After a major tragedy like the Marjory Stoneman Douglas High School shooting, people offer condolences with the pledge to keep victims in their “thoughts and prayers.” But many have become disillusioned by the phrase.
The deadly shooting happened on Ash Wednesday, a day of repentance for many within the Catholic and Protestant Christian traditions. Religious leaders in South Florida say faith communities can offer more besides prayers.
“I think thoughts and prayers are appropriate for people to say that they're opening their hearts and their minds to see comfort happening for the people who have been affected,” said Rabbi Dr. Rafael Goldstein.
For him, prayer is a starting point. The next step is to have government act, and communities of faith should be working together to inspire change.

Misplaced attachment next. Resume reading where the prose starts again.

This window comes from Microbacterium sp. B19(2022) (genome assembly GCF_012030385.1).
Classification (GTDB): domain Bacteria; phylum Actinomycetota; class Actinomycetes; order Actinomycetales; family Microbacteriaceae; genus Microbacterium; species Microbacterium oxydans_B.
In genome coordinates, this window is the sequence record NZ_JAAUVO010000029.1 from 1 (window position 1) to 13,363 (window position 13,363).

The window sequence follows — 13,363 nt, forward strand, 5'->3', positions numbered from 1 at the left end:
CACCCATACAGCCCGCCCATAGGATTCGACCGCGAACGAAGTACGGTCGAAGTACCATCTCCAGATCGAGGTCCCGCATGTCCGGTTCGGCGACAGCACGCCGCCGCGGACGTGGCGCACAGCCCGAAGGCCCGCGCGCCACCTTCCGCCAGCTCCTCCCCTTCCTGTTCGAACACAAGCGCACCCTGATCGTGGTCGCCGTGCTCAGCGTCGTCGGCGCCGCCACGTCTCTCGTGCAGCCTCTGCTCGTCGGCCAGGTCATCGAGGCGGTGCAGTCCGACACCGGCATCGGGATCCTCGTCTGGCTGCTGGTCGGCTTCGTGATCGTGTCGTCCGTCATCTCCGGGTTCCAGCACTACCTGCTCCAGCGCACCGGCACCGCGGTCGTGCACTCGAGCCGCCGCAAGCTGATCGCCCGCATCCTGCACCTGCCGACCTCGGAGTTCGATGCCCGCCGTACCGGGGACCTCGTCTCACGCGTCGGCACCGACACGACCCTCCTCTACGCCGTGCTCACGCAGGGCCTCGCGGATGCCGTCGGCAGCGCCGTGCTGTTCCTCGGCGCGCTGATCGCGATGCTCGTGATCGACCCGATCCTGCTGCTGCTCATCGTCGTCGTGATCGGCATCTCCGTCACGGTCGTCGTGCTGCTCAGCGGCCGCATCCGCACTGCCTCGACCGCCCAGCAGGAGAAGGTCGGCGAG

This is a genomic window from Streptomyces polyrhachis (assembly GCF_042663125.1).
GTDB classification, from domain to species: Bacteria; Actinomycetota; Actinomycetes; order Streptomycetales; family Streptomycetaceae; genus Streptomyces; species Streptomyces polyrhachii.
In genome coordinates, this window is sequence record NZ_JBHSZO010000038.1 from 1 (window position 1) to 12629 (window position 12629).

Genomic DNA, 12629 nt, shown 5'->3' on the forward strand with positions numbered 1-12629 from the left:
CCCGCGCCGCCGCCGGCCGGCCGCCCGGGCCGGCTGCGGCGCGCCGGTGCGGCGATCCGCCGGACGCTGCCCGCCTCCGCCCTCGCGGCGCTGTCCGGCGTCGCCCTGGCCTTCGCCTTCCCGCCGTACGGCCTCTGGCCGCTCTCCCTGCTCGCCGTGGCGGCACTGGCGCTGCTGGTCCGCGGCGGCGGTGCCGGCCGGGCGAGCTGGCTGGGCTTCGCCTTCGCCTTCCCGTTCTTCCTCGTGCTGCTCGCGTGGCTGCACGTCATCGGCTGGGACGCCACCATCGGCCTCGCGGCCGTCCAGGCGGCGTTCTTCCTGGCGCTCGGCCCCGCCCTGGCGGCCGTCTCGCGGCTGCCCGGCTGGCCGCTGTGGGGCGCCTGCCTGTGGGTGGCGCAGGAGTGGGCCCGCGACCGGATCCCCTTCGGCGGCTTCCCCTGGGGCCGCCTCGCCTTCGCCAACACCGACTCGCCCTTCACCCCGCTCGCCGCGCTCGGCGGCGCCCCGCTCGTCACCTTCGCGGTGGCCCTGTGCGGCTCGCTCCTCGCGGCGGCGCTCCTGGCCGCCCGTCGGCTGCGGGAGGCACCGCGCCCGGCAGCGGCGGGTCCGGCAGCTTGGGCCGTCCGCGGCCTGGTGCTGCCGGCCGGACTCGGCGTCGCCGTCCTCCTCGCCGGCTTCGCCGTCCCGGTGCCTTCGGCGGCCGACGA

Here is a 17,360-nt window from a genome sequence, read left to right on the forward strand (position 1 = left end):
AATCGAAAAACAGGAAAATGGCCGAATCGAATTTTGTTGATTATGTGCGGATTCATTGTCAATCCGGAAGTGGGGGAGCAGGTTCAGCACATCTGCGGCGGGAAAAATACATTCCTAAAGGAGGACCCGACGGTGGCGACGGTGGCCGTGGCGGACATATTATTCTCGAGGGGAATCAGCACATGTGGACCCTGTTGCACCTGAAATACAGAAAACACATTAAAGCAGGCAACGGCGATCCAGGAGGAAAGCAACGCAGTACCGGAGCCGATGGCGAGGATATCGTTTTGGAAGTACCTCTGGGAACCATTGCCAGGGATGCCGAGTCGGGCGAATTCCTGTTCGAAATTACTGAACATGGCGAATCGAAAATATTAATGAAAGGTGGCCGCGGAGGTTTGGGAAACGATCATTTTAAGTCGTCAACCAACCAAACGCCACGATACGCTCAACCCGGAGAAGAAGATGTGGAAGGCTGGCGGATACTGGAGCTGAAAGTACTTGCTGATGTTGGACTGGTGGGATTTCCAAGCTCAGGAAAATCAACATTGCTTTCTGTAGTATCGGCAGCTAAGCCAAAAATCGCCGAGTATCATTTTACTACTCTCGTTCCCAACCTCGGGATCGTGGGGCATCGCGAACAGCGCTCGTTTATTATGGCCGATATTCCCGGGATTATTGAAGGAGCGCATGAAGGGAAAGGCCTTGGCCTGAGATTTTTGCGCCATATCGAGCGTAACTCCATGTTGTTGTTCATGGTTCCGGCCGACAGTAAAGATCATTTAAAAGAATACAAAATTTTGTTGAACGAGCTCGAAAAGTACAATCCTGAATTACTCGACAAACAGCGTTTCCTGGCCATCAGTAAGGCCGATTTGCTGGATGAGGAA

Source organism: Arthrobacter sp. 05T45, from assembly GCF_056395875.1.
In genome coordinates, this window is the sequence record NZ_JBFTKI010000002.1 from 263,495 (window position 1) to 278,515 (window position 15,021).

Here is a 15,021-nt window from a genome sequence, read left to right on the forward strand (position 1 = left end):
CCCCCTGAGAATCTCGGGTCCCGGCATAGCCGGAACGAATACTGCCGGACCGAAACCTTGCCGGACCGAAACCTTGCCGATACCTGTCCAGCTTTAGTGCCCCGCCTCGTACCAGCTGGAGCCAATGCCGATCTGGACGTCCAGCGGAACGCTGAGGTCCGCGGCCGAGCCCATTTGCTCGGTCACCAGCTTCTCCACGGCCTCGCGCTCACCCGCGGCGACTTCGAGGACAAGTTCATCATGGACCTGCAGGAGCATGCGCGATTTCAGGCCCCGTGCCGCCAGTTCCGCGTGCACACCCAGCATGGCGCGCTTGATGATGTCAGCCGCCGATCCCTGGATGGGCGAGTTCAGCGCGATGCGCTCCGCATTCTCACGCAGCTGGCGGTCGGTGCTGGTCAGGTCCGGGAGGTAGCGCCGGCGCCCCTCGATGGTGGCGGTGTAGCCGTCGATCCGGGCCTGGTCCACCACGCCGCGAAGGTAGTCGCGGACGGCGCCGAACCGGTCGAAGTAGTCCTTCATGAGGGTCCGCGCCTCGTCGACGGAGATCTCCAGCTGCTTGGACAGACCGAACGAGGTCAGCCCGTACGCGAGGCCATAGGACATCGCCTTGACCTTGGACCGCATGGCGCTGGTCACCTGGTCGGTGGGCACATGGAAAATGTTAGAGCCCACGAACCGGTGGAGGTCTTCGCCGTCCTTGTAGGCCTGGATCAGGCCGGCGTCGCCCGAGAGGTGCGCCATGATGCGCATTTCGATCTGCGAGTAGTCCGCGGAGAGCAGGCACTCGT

“I would love to be able to say that we could pray it away. The world doesn't work that way. God doesn't work that way,” said Goldstein. “God helps us to find the strength and the courage to do what we need to be doing, not do it for us.”
Rev. Durrell Watkins from Sunshine Cathedral in Fort Lauderdale says that religious leaders haven’t said enough on the issue of gun control and that clergy needs to challenge their congregations to be more politically involved.
“We are people of prayer, but when prayer becomes an excuse to not do anything then that isn't true prayer and it does cheapen the meaning of prayer. It even becomes part of the problem,” Watkins said.
He believes their one job is to use their platforms to help those who are hurting and confront injustices.
“Religious leaders need to re-embrace their prophetic tradition. We need to speak truth to power,” Watkins said.
Marjory Stoneman Douglas students have turned their grief into activism with the Never Again hashtag. Watkins and Goldstein believe faith communities should follow this example.